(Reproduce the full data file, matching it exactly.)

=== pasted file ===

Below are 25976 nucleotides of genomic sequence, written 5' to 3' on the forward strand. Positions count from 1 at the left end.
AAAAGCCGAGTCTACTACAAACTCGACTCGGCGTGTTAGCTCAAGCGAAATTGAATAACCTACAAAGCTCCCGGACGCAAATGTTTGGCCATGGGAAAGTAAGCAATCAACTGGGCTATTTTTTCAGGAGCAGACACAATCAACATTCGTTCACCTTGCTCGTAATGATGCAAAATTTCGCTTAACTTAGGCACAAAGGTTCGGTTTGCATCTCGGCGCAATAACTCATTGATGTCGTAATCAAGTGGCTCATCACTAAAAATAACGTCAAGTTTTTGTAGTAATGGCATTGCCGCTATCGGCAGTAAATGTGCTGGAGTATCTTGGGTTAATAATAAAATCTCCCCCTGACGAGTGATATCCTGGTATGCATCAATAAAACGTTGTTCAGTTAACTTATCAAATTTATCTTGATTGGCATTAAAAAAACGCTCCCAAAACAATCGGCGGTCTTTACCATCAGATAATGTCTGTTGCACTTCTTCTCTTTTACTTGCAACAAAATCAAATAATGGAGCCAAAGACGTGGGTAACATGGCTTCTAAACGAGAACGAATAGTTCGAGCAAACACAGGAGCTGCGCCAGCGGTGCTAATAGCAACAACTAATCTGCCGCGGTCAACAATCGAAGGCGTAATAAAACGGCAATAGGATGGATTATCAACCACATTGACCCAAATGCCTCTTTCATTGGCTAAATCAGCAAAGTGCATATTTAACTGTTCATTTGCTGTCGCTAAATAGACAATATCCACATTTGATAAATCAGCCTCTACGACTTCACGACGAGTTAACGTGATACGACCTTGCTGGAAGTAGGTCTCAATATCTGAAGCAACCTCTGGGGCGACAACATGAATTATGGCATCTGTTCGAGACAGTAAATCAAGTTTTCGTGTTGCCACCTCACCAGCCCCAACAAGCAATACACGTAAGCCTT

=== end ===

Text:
Below are 25976 nucleotides of genomic sequence, written 5' to 3' on the forward strand. Positions count from 1 at the left end.
AAAAGCCGAGTCTACTACAAACTCGACTCGGCGTGTTAGCTCAAGCGAAATTGAATAACCTACAAAGCTCCCGGACGCAAATGTTTGGCCATGGGAAAGTAAGCAATCAACTGGGCTATTTTTTCAGGAGCAGACACAATCAACATTCGTTCACCTTGCTCGTAATGATGCAAAATTTCGCTTAACTTAGGCACAAAGGTTCGGTTTGCATCTCGGCGCAATAACTCATTGATGTCGTAATCAAGTGGCTCATCACTAAAAATAACGTCAAGTTTTTGTAGTAATGGCATTGCCGCTATCGGCAGTAAATGTGCTGGAGTATCTTGGGTTAATAATAAAATCTCCCCCTGACGAGTGATATCCTGGTATGCATCAATAAAACGTTGTTCAGTTAACTTATCAAATTTATCTTGATTGGCATTAAAAAAACGCTCCCAAAACAATCGGCGGTCTTTACCATCAGATAATGTCTGTTGCACTTCTTCTCTTTTACTTGCAACAAAATCAAATAATGGAGCCAAAGACGTGGGTAACATGGCTTCTAAACGAGAACGAATAGTTCGAGCAAACACAGGAGCTGCGCCAGCGGTGCTAATAGCAACAACTAATCTGCCGCGGTCAACAATCGAAGGCGTAATAAAACGGCAATAGGATGGATTATCAACCACATTGACCCAAATGCCTCTTTCATTGGCTAAATCAGCAAAGTGCATATTTAACTGTTCATTTGCTGTCGCTAAATAGACAATATCCACATTTGATAAATCAGCCTCTACGACTTCACGACGAGTTAACGTGATACGACCTTGCTGGAAGTAGGTCTCAATATCTGAAGCAACCTCTGGGGCGACAACATGAATTATGGCATCTGTTCGAGACAGTAAATCAAGTTTTCGTGTTGCCACCTCACCAGCCCCAACAAGCAATACACGTAAGCCTT